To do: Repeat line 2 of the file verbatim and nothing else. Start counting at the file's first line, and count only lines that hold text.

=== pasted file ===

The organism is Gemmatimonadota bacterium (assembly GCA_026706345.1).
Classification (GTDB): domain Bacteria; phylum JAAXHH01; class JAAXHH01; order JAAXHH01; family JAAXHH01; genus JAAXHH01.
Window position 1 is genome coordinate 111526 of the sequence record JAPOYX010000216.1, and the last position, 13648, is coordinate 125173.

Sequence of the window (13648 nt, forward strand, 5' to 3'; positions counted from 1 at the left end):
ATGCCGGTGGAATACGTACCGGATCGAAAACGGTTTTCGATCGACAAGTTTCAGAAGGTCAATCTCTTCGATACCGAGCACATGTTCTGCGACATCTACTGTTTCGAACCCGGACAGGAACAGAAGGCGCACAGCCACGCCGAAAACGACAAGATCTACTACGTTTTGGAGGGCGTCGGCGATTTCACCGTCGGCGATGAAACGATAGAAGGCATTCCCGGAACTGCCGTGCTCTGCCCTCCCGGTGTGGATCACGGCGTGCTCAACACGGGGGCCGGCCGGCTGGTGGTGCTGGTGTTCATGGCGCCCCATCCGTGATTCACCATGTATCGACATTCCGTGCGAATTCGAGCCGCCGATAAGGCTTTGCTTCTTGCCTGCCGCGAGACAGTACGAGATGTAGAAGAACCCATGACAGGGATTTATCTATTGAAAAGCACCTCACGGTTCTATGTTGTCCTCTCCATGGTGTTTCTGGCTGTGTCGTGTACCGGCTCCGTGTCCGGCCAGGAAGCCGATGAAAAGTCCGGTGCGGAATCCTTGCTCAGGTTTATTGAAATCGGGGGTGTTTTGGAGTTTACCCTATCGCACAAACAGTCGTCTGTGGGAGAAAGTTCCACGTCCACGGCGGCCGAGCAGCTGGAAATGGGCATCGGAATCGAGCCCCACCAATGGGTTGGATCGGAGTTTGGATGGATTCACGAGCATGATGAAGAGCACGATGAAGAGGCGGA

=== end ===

Classification (GTDB): domain Bacteria; phylum JAAXHH01; class JAAXHH01; order JAAXHH01; family JAAXHH01; genus JAAXHH01.